19 October 2013

How to make home made icing/frosting.

My son’s birthday is in two days time (it is very hard to believe he is seven already), his party is tomorrow so I have been baking birthday cakes.  In the UK I would always use commercially bought frosting for the cakes – quick and simple - it may be a cheat but it makes life so much easier.

When I was a child I always enjoyed having big statement cakes for birthdays and large events.  My mother was a virtuoso - one year  in Norway she made me a castle (with turrets made from upside down ice-cream cones), another year she sent me in to school with a bunny and a chick cake for Easter.  My children used to ask for big statement cakes as well but these days they prefer cupcakes because it is easier for them to hand them out to their friends at school.  This makes my life much much easier as they are quick to bake and easy to ice. 

Here in Kazakhstan (as in many other places) commercial frosting is difficult to find, luckily it is really easy to make at home at home.  I tend to ice cakes with a butter-cream frosting, the basic recipe is a mix of butter and icing sugar on a 1:3 ration with some vanilla or almond extract depending on taste and slackened off a little bit of milk.  The basic recipe is very versatile – it can be tinted with food colouring or flavoured in a variety of different ways.   My particular favourite is green tea frosting (perfect on chocolate muffins) made by adding Matcha powder to the basic frosting.  It is also possible to use iced tea powders to vary the flavours – apple or lemon frostings work very well and a mulled wine flavour iced tea powder adds a great flavour to Christmas cup-cakes. 

Basic buttercream frosting is very versatile and easy to use.
Certain chocolate cakes just do not work without chocolate fudge icing.  The fail-safe recipe for this is to melt butter and caster sugar in a 1:1 ratio with a little bit of water.  Pour this over a mix of 2 parts icing sugar and ½ part cocoa powder and mix to a glossy finish.  For very dark, rich chocolate cakes or carrot cakes I prefer a cream cheese frosting.  Mix 1 part cream cheese to 1 part butter then add 2 parts icing sugar.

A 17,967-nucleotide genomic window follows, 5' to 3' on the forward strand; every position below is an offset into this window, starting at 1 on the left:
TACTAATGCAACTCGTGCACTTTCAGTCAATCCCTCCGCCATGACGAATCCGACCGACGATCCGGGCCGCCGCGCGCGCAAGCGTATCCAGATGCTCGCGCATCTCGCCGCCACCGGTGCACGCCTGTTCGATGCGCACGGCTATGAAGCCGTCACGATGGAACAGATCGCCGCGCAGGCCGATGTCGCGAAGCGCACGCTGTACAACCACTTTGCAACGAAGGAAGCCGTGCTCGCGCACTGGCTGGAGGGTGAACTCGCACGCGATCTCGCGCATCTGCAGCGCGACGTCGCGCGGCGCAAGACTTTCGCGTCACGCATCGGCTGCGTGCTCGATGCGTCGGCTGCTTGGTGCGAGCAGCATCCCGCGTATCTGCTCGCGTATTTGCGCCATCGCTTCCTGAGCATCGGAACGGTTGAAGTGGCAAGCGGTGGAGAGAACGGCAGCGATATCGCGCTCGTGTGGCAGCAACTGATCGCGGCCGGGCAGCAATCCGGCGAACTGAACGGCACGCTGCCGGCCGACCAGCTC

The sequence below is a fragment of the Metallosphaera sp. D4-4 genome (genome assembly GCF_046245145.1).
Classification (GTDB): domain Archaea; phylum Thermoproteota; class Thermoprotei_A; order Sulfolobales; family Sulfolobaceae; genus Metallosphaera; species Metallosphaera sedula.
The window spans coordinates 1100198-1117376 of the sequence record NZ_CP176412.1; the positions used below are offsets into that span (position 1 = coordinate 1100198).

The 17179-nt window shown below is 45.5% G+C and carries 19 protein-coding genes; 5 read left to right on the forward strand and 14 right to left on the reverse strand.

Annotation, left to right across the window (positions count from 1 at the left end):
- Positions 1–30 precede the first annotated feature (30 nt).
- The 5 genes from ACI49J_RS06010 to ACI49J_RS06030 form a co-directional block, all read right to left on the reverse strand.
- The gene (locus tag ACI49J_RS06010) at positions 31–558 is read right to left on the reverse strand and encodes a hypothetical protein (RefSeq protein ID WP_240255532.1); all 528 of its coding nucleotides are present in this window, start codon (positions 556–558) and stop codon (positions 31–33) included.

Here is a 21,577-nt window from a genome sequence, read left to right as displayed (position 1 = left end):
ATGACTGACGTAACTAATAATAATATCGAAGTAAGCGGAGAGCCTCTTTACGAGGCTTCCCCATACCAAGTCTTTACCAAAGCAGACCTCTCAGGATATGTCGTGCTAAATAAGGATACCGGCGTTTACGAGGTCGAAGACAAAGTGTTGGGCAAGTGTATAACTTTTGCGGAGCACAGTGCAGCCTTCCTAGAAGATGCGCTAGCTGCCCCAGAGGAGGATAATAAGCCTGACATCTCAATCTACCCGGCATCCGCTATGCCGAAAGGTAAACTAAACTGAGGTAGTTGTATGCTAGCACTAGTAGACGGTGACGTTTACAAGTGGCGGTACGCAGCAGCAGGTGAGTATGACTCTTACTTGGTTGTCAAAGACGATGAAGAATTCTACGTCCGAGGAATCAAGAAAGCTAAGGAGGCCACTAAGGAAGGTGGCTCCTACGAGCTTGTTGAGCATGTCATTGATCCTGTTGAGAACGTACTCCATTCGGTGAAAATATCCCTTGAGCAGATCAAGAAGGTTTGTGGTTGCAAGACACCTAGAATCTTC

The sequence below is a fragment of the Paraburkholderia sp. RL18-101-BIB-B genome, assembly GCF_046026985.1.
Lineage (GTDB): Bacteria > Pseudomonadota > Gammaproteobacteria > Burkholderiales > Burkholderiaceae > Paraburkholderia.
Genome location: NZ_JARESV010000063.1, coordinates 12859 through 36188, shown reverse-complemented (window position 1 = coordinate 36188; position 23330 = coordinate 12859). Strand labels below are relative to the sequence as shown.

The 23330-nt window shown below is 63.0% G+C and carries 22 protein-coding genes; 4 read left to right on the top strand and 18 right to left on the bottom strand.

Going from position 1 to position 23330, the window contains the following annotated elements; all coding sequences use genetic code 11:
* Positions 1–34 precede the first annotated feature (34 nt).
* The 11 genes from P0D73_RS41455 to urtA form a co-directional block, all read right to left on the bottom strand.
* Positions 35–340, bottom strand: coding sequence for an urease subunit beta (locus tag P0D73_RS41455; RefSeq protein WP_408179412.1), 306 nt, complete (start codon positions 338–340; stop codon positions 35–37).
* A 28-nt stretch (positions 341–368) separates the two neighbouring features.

Chocolate fudge frosting is tasty and luxurious.

Cream cheese frosting works well with chocolate cupcakes.
Chocolate fudge icing makes a decadent topping for vanilla cakes.
Lemon drizzle cakes have the easiest icing of all – icing sugar mixed with lemon juice and a small amount of zest to a very thin consistency and drizzled over the cake so that it is absorbed leaving a moist cake with a very thin, delicate sugary crust.  I use a similar mix to ice biscuits or Danish pastries – less liquid and more icing sugar makes for a thick, white writing icing. 

Basic writing icing is versatile and effective

Change the consistency by altering the amount of liquid.
The only type of icing I find very difficult to make at home is a fondant icing for Christmas cakes.  Proper fondant icing requires gelatine and corn syrup, both items can be quite difficult to source so I tend to cheat and bring some ready made from the UK or, alternatively I just turn the cake into a ‘Dundee Cake’ ie I decorate the top with concentric rings of almonds.  I am constantly in awe of the mother of one of my sons' friends who makes stunning cakes with fondant icing.  I have no idea where she gets the ingredients or the patience to do them.

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Ersatz Expat

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